California has embarked on an ambitious expansion of its Medicaid program, three years ahead of the federal expansion that the health law requires in 2014. At least half a million people are expected to gain coverage — mostly poor adults who never qualified under the old rules because they didn't have kids at home.
Among those who stand to benefit right now are ex-offenders. Tehir coverage will include mental health and substance abuse — problems that, when left untreated, can lead them right back behind bars.
Inmates often leave California prisons with no consistent place to get medical care. But that's changing.
Common Medical Problems Often Go Untreated
Just outside the metal gates of San Quentin State Prison north of San Francisco, a prison van stops and Darren Thurmond lumbers out. He wears a prison-issued gray sweat suit, stretched tightly over his large belly, and carries his possessions in a crumpled brown paper bag. A counselor from a local health clinic is here to give him a ride to Oakland.
Thurmond has been in and out of prison over the past 20 years for cocaine and methamphetamine possession. Now, at 45, all the drug use and hard living has damaged his heart. He hasn't had health insurance since he was a kid, and his heart problems were first diagnosed and brought under control in prison. But each time Thurmond gets out, he's left with a four-week supply of medication and no insurance.
"I can't afford any health care right now," Thurmond says. "Hell, I'm on parole. I'm in and out of the system. You know?"
Thurmond's first stop after his release is at a nonprofit called Healthy Oakland. It's one of the few clinics in California that offer medical care to ex-convicts who have typically been excluded from public insurance programs.
Thurmond sits down for a full medical checkup with George Pearson, the clinic's physician assistant. They go over his heart problems, his weight and the painful arthritis that's overtaking Thurmond's hips.
Pearson says a 45-year-old ex-convict will often have the ailments of someone 10 years older. Ex-convicts have higher rates of almost all chronic conditions, like high blood pressure, diabetes and asthma. It's from living a hard life, to be sure, he says, but it's also because they have common medical problems that go untreated.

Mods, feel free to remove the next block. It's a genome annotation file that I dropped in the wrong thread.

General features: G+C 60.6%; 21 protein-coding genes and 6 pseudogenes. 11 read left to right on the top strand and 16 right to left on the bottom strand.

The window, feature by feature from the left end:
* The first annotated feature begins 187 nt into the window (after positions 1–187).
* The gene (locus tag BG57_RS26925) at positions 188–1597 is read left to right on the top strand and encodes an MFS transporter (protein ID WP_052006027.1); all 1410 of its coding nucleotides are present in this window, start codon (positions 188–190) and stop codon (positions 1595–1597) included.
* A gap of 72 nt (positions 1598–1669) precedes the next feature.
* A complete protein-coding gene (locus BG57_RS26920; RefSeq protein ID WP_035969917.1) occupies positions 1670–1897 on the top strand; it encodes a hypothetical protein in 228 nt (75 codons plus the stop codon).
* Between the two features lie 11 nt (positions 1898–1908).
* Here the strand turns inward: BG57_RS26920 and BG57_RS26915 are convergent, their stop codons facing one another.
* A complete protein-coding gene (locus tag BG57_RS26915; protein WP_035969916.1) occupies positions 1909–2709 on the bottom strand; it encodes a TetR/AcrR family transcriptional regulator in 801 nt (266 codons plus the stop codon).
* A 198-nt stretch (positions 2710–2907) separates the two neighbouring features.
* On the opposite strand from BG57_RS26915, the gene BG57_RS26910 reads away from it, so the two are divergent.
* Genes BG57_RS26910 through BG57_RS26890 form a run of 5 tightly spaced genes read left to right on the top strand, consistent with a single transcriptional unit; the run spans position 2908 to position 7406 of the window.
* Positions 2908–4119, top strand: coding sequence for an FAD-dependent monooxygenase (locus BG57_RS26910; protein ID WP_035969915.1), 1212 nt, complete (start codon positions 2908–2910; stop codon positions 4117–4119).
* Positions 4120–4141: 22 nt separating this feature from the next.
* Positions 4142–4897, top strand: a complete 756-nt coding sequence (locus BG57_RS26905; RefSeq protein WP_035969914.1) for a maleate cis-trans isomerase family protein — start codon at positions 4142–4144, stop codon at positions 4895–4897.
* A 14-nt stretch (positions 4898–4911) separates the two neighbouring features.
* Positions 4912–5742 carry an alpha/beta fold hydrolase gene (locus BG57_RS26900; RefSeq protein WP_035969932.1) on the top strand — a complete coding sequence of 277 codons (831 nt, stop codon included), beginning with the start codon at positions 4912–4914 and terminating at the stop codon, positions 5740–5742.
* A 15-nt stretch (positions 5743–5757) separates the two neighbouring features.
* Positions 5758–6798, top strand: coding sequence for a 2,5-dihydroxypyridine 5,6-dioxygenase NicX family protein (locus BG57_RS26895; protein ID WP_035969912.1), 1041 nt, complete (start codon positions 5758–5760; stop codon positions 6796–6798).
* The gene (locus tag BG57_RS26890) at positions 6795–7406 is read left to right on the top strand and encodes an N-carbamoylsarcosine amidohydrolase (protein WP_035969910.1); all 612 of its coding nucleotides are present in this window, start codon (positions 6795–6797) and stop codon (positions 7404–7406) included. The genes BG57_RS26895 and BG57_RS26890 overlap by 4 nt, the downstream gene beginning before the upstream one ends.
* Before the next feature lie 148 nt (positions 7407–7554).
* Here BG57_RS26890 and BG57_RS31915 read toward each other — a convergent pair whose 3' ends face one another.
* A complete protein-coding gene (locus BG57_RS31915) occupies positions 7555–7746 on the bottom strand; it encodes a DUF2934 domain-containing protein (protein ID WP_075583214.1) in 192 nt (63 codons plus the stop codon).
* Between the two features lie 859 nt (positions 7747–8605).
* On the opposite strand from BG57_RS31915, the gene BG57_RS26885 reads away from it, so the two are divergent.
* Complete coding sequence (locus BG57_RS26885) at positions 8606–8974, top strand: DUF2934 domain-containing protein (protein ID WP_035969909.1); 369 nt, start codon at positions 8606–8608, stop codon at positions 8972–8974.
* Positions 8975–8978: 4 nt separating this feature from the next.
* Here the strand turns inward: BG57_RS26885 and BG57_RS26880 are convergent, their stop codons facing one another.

"So the hypertension becomes heart failure, the diabetes becomes diabetic neuropathy, amputation, blindness," Pearson says.
Bringing Order To Chaotic Lives
Now, many of those getting out of prison and other poor adults in California are being enrolled in a Medicaid-like program where they will be covered for preventive care, prescription drugs, specialty visits, mental health and substance abuse — pervasive problems that when left untreated, researchers say, can lead offenders right back to prison or jail.
Pearson says giving ex-offenders health insurance and assigning them a regular doctor brings some order to their chaotic lives.
"Their whole life is transitional," he says. "And it lacks stability. You need a facility that's going to be the home of their records, going to know them as a person. That itself prevents overutilization of the E.R. and that kind of thing. Because if he talks to me first, he may not need to go to the E.R. Or if he goes there, he goes intelligently."
Some county health departments in California are using new federal money to restructure their safety nets to look more like a robust health care system.
Alex Briscoe runs Alameda County's public health department. The county is home to more than 1.5 million people, including an enormous ex-offender population, mostly in Oakland.
"Historically, services for this population are fragmented and tend to be episodic," Briscoe says. "And what we're trying to do is prepare for health reform by assigning all consumers in our system, all clients in our system, to a medical home."
That means asking ex-offenders to pick one place to get their basic medical care. Briscoe is also adding mental health therapists to county primary care clinics.
Those preparations are especially important as California begins to comply with a court order to reduce its state prison population. To relieve overcrowding, thousands of lawbreakers are expected to be put on probation in their hometowns instead of going to state facilities. That means even more ex-offenders signing up for coverage, which will add an additional burden, many say, to an already maxed-out Medicaid system.
Not A Cure-All
Still, providing coverage, experts say, is important for public health. Emily Wang of the Yale School of Medicine says many former inmates return home with serious mental health problems and communicable diseases.
"Treating substance abuse, HIV, hepatitis C will reduce the disease rates in our communities," she says.
Wang and others say health insurance, though, is not a magical cure for a group of people with more pressing, everyday needs.
After Darren Thurmond finished his doctor's visit at Healthy Oakland, I drove him to a pharmacy to pick up his many prescriptions — a trip that would have taken an hour by bus and a painful walk with his arthritic hips. After, we headed to a Mexican restaurant in downtown Oakland for lunch. Thurmond had fantasized in prison about authentic enchiladas.
He is thankful, he says, that he now has a regular doctor. But he's homeless, living in his van and can't quite figure out how he'll get to his appointments to get his blood work checked or his prescriptions refilled.
"Being homeless, often I have the time to do it, but I don't have the gas to get there," he says.
For now, Thurmond is thinking pragmatically. It's his first day out of San Quentin and top on his mind is finding a job, getting money for food, necessities and gas, and finding a place to shower. With no hint of pity, he says, "I'm pretty resourceful."